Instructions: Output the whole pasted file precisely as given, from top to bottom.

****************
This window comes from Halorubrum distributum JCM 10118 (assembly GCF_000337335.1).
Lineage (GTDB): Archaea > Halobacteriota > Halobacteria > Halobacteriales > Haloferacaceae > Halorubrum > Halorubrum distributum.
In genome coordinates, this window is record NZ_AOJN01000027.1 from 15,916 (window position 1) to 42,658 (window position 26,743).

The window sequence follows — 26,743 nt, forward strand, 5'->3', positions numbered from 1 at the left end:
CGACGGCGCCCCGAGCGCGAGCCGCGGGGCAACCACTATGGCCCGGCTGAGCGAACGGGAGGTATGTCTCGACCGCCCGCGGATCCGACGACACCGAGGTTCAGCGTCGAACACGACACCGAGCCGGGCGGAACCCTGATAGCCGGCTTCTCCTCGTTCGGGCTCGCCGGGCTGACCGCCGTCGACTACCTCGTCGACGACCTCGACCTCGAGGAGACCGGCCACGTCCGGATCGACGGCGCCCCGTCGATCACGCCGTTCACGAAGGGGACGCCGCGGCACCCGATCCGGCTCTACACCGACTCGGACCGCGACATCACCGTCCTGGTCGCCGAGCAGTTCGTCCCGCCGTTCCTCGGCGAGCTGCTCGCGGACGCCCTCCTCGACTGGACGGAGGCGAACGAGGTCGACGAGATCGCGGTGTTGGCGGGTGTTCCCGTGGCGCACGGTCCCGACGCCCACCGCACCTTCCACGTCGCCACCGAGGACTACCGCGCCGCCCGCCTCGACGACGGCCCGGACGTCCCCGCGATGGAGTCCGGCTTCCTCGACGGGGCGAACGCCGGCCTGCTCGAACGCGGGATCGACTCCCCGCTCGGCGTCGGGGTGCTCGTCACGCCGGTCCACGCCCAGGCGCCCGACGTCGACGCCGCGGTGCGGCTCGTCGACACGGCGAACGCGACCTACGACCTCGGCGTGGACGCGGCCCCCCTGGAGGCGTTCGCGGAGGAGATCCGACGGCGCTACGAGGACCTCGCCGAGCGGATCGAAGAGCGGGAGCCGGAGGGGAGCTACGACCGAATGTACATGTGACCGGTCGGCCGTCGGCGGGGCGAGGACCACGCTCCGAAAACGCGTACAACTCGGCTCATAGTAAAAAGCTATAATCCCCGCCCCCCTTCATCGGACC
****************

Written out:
This window comes from Halorubrum distributum JCM 10118 (assembly GCF_000337335.1).
Lineage (GTDB): Archaea > Halobacteriota > Halobacteria > Halobacteriales > Haloferacaceae > Halorubrum > Halorubrum distributum.
In genome coordinates, this window is record NZ_AOJN01000027.1 from 15,916 (window position 1) to 42,658 (window position 26,743).

The window sequence follows — 26,743 nt, forward strand, 5'->3', positions numbered from 1 at the left end:
CGACGGCGCCCCGAGCGCGAGCCGCGGGGCAACCACTATGGCCCGGCTGAGCGAACGGGAGGTATGTCTCGACCGCCCGCGGATCCGACGACACCGAGGTTCAGCGTCGAACACGACACCGAGCCGGGCGGAACCCTGATAGCCGGCTTCTCCTCGTTCGGGCTCGCCGGGCTGACCGCCGTCGACTACCTCGTCGACGACCTCGACCTCGAGGAGACCGGCCACGTCCGGATCGACGGCGCCCCGTCGATCACGCCGTTCACGAAGGGGACGCCGCGGCACCCGATCCGGCTCTACACCGACTCGGACCGCGACATCACCGTCCTGGTCGCCGAGCAGTTCGTCCCGCCGTTCCTCGGCGAGCTGCTCGCGGACGCCCTCCTCGACTGGACGGAGGCGAACGAGGTCGACGAGATCGCGGTGTTGGCGGGTGTTCCCGTGGCGCACGGTCCCGACGCCCACCGCACCTTCCACGTCGCCACCGAGGACTACCGCGCCGCCCGCCTCGACGACGGCCCGGACGTCCCCGCGATGGAGTCCGGCTTCCTCGACGGGGCGAACGCCGGCCTGCTCGAACGCGGGATCGACTCCCCGCTCGGCGTCGGGGTGCTCGTCACGCCGGTCCACGCCCAGGCGCCCGACGTCGACGCCGCGGTGCGGCTCGTCGACACGGCGAACGCGACCTACGACCTCGGCGTGGACGCGGCCCCCCTGGAGGCGTTCGCGGAGGAGATCCGACGGCGCTACGAGGACCTCGCCGAGCGGATCGAAGAGCGGGAGCCGGAGGGGAGCTACGACCGAATGTACATGTGACCGGTCGGCCGTCGGCGGGGCGAGGACCACGCTCCGAAAACGCGTACAACTCGGCTCATAGTAAAAAGCTATAATCCCCGCCCCCCTTCATCGGACC